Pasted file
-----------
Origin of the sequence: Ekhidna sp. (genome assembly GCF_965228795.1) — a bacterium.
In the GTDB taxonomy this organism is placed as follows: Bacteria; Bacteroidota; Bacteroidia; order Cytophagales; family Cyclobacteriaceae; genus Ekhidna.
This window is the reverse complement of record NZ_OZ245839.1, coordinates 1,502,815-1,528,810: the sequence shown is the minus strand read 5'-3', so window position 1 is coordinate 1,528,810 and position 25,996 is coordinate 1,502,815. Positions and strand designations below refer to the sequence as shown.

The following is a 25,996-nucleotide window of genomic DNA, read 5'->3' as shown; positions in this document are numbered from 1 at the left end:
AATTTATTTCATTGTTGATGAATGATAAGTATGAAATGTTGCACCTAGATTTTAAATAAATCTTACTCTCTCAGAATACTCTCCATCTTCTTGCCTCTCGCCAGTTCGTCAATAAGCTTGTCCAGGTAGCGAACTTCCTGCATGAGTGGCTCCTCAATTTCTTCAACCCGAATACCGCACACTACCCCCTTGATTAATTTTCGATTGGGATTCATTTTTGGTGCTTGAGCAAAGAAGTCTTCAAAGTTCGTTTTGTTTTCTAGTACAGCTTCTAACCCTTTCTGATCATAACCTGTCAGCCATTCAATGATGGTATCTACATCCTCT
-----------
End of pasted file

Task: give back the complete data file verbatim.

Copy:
Origin of the sequence: Ekhidna sp. (genome assembly GCF_965228795.1) — a bacterium.
In the GTDB taxonomy this organism is placed as follows: Bacteria; Bacteroidota; Bacteroidia; order Cytophagales; family Cyclobacteriaceae; genus Ekhidna.
This window is the reverse complement of record NZ_OZ245839.1, coordinates 1,502,815-1,528,810: the sequence shown is the minus strand read 5'-3', so window position 1 is coordinate 1,528,810 and position 25,996 is coordinate 1,502,815. Positions and strand designations below refer to the sequence as shown.

The following is a 25,996-nucleotide window of genomic DNA, read 5'->3' as shown; positions in this document are numbered from 1 at the left end:
AATTTATTTCATTGTTGATGAATGATAAGTATGAAATGTTGCACCTAGATTTTAAATAAATCTTACTCTCTCAGAATACTCTCCATCTTCTTGCCTCTCGCCAGTTCGTCAATAAGCTTGTCCAGGTAGCGAACTTCCTGCATGAGTGGCTCCTCAATTTCTTCAACCCGAATACCGCACACTACCCCCTTGATTAATTTTCGATTGGGATTCATTTTTGGTGCTTGAGCAAAGAAGTCTTCAAAGTTCGTTTTGTTTTCTAGTACAGCTTCTAACCCTTTCTGATCATAACCTGTCAGCCATTCAATGATGGTATCTACATCCTCT